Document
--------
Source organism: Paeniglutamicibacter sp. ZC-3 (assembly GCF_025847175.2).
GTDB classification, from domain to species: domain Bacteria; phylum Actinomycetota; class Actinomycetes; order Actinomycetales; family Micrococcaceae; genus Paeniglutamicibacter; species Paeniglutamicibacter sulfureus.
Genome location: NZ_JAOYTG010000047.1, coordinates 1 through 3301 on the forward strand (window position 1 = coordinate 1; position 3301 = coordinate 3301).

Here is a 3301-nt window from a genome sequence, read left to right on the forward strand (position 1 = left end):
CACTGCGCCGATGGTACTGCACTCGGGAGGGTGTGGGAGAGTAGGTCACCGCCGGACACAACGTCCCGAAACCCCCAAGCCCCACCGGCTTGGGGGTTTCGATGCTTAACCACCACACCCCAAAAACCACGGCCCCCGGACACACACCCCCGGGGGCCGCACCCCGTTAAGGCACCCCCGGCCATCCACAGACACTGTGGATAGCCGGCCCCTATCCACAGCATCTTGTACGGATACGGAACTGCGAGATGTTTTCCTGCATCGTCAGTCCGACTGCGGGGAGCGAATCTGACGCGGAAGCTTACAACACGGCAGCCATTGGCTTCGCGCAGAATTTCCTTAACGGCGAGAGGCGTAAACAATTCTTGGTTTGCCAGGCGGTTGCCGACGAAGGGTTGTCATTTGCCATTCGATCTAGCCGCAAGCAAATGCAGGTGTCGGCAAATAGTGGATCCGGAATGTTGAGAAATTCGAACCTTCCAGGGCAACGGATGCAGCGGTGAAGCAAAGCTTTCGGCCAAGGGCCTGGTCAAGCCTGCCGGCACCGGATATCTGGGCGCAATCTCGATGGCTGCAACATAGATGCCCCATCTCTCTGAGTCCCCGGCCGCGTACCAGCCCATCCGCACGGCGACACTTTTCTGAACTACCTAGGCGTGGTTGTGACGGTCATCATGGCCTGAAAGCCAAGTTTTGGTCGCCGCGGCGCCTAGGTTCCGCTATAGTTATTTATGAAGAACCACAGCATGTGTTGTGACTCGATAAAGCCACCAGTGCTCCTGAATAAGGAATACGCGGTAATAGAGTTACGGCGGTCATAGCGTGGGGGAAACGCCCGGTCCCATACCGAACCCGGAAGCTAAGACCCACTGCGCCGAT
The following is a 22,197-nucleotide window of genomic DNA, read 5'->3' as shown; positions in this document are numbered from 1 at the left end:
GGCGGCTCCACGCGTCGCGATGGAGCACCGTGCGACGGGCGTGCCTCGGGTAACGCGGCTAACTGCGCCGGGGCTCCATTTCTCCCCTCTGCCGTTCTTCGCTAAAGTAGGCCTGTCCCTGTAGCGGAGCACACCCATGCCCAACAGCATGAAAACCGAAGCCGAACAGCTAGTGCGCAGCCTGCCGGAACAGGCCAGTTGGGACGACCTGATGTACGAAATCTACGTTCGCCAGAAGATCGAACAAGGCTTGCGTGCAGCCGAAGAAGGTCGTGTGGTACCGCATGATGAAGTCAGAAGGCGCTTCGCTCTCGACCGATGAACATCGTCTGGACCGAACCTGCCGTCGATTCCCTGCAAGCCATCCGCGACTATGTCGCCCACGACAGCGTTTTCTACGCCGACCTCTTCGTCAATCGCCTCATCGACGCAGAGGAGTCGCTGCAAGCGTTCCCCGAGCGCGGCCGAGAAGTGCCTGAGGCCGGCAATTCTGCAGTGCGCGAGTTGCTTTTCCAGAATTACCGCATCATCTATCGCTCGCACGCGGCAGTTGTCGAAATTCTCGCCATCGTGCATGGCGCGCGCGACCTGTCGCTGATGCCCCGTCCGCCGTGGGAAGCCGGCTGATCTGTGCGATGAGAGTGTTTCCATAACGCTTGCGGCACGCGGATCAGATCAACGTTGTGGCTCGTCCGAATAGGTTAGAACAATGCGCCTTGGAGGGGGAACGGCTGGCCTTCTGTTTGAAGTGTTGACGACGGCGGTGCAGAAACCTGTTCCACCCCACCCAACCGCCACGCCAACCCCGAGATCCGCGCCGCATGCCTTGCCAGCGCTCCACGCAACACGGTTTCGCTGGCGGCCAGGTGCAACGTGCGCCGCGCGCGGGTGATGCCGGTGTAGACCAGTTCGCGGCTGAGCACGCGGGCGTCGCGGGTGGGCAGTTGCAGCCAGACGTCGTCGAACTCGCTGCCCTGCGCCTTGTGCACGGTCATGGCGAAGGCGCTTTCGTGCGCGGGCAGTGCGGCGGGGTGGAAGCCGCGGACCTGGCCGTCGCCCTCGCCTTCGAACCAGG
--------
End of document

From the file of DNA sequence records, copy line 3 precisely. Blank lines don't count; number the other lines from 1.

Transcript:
Genome location: NZ_JAOYTG010000047.1, coordinates 1 through 3301 on the forward strand (window position 1 = coordinate 1; position 3301 = coordinate 3301).